Tag Archives: nuclear proliferation

Mega Data for Weapons of Mass Terrorism

Weapons of Mass Terrorism, image from wikipedia

DARPA is soliciting research proposals in the area of modeling adversarial activity for the purpose of producing high-confidence indications and warnings of efforts to acquire, fabricate, proliferate, and/or deploy weapons of mass terrorism (WMT)….

The goal of the Modeling Adversarial Activity (MAA) program is  to develop mathematical and computational techniques for the integration and analysis of multiple sources of transaction data … Currently, transaction data is used as a means to validate leads developed from traditional sources such as Signals Intelligence (SIGINT). MAA assumes that an adversary’s WMT activities will result in observable transactions. …

MAA may draw on related domains, including human trafficking, smuggling of drugs, antiquities or rare wildlife species, and illegal arms dealing, during the creation of synthetic data sets to meet the need for a large amount and diverse types of synthetic data….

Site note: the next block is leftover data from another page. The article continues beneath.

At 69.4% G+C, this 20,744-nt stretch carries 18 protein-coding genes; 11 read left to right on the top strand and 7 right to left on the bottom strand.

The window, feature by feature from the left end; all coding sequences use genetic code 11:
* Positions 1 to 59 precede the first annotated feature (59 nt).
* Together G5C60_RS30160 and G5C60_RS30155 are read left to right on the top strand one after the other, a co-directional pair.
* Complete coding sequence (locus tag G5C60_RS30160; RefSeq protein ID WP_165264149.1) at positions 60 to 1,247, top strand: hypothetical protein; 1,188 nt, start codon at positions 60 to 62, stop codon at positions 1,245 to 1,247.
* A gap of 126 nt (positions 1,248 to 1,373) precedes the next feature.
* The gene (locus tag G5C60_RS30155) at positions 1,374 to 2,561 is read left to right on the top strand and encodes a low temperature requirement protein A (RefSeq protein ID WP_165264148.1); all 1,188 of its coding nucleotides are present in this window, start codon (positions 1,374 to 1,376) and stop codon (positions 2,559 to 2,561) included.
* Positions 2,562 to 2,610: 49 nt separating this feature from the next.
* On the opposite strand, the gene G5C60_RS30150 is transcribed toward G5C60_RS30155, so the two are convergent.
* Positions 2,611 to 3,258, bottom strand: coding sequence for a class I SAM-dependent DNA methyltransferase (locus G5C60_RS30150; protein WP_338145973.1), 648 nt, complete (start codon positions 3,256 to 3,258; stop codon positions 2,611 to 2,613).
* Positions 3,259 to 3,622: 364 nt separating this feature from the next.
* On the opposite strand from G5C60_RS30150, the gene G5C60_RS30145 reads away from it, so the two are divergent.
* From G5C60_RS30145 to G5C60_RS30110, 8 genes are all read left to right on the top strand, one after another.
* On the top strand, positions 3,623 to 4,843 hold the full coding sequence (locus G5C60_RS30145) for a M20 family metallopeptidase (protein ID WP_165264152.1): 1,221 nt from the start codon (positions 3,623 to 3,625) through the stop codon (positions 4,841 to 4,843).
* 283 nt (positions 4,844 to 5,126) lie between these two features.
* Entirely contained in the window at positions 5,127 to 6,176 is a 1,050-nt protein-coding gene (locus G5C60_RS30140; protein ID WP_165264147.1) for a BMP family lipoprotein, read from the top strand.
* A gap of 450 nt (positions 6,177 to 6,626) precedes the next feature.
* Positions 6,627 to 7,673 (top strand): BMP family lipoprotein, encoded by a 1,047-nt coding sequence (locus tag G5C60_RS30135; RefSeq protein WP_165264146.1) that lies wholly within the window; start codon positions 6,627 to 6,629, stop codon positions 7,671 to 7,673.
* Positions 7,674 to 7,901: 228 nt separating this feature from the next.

Excerpt from Broad Agency Announcement Modeling Adversarial Activity (MAA) DARPA-BAA-16-61, September 30, 2016

The Nuclear Proliferation Potential of Laser Enrichment

The following is being released by Physicians for Social Responsibility:  The U.S. Nuclear Regulatory Commission (NRC) is putting U.S. nuclear non-proliferation policy at risk if it decides not to require a formal nuclear proliferation assessment as part of the licensing process for a uranium laser enrichment facility in Wilmington, N.C.  That’s the message from 19 nuclear non-proliferation experts in a letter sent today asking the NRC to fulfill its statutory responsibility to assess proliferation threats related to the technologies it regulates. The letter is available online at http://www.psr.org/nrcassessment.